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Contributed by MichaelCrowley and current to 27 July 2018

Criminal law in Australia has its origins in the common law of the United Kingdom. From that base and overtime, the Australian States and Territories have developed their particular criminal jurisprudence. For example, in 1899, Sir Samuel Griffith codified Queensland’s criminal law that is colloquially called the Griffith Code. Australia’s other code state, Western Australia (WA), adopted the Griffith Code in 1913 with its enactment of Criminal Code Act Complication Act 1913 (WA) (hereafter referred to as the Criminal Code).

The Criminal Code does not cover all criminal law concerns in Western Australia. Other relevant statutes include, the Criminal Investigation Act 2006 (WA), the Criminal Procedure Act 2004 (WA), the Criminal Property Confiscation Act 1991 (WA), the Misuse of Drugs Act 1981 (WA), the Road Traffic Act 1974 (WA), the Surveillance Devices Act 1998 (WA) and the Young Offenders Act 1994 (WA). Commonwealth offences, which also may be heard in Western Australian courts, are primarily found in the Crimes Act 1914 (Cth) and Criminal Code 1995 (Cth).

Criminal matters begin with a person being arrested or served with a summons to attend court. For less serious matters police can issue a prosecution notice accompanied by either a summons or court attendance notice. A summons is a legal document handed or delivered to the accused person setting out the date and time the accused person must attend court. A court attendance notice provides an accused with the option of either pleading guilty in writing or attending court. A failure by an accused person to attend court when required can result in a warrant being issued by the court for the arrest of that person.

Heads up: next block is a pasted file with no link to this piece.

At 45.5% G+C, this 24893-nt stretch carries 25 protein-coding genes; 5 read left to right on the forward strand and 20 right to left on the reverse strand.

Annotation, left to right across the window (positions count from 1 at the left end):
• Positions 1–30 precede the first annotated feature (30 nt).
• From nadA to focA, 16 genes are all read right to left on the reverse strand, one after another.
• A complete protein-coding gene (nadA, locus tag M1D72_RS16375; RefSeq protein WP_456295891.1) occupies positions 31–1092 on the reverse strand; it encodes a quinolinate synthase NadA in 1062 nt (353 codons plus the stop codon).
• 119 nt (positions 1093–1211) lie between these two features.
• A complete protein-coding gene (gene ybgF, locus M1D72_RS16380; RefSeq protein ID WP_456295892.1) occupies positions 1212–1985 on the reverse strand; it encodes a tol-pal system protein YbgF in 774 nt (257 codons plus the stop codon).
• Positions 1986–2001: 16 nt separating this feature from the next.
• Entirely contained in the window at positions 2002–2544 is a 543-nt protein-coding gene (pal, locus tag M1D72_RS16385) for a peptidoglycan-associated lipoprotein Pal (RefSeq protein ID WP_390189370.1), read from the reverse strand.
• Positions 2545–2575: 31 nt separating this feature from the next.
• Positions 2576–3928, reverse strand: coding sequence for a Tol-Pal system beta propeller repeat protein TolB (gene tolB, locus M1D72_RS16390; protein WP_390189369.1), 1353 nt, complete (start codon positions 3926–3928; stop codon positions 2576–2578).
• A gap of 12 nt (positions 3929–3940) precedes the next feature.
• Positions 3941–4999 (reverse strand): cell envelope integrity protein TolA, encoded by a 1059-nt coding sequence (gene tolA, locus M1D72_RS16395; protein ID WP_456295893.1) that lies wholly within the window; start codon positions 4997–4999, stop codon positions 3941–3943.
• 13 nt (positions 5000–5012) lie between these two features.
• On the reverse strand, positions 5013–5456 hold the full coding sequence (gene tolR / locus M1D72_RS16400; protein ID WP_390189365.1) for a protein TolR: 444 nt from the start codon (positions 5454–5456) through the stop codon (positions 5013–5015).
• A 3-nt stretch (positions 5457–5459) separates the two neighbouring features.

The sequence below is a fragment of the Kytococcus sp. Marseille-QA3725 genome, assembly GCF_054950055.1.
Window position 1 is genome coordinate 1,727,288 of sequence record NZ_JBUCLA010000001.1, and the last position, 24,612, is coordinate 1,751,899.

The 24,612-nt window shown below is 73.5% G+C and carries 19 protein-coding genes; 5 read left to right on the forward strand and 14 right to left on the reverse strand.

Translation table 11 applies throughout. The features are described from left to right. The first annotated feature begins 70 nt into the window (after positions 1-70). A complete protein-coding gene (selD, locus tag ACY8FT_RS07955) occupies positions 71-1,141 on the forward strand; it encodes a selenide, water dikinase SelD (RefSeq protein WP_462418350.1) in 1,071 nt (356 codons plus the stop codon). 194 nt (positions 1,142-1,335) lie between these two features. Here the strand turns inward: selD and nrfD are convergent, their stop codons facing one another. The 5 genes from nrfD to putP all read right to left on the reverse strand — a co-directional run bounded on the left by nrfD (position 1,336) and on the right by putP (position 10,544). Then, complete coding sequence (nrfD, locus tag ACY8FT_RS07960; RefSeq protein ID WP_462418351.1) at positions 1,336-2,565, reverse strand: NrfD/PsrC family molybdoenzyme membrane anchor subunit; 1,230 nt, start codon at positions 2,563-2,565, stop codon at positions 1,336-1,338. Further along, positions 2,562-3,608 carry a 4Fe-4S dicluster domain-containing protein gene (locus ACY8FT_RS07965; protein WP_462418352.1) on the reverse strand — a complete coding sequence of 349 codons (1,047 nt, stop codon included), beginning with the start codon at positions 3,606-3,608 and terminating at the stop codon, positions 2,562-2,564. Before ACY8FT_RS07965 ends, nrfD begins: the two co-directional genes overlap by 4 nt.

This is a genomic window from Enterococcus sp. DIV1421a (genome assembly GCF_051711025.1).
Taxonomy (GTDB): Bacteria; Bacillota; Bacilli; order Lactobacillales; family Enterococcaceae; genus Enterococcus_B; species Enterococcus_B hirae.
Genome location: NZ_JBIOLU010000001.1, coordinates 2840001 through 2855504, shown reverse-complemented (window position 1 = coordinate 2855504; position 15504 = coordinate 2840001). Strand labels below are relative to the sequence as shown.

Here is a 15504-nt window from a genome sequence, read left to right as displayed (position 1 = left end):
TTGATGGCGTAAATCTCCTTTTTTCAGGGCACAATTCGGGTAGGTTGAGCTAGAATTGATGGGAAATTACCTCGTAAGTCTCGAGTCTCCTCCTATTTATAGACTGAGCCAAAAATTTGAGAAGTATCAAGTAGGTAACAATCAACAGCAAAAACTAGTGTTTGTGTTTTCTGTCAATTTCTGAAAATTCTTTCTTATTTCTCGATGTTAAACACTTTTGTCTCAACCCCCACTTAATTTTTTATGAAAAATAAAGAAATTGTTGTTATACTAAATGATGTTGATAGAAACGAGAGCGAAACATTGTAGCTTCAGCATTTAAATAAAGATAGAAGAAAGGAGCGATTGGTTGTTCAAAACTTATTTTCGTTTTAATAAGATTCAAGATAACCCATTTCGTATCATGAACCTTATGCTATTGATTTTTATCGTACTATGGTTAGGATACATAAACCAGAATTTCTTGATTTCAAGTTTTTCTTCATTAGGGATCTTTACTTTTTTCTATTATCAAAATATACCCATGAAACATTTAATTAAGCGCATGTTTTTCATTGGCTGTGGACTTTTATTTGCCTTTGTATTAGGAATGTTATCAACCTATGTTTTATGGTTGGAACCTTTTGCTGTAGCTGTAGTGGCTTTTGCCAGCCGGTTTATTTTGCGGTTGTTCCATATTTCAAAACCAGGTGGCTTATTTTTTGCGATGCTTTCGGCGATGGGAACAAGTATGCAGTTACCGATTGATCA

Sir Samuel Griffiths (1845 – 1920): Premier of Queensland - Chief Justice of Australia.
Born in Wales on 21 June 1845, Samuel Griffiths moved to Australia in 1853. After initially working as an articled clerk he was admitted to the Bar on 14th October 1867. His political work began in 1872 when he successfully stood for the seat of East Moreton in Queensland. He was highly regarded as a moderating influence both during his time as the Leader of the Opposition and Premier of Queensland. In 1893 he moved on from politics to serve as Queensland’s chief justice, presiding over more than 400 judgements, many involving the interpretation of statutes. His most memorable contribution at this time was the codification of the Queensland criminal law. In 1903 he was chosen as the High Court of Australia’s first chief justice going on to sit on 950 reported cases. Sir Samuel Griffith finally retired from the High Court in 1919, passing away a year later at the age of 75.
This chapter explores the general principles, the scope and some types of offences that are covered by criminal law in Western Australia. It does not deal with: the WA legal system - About the WA Legal System , Indigenous legal issues – Aboriginal and Torres Strait Islander Peoples , Arrest, Interrogation and Bail or Penalties and Prisoners .

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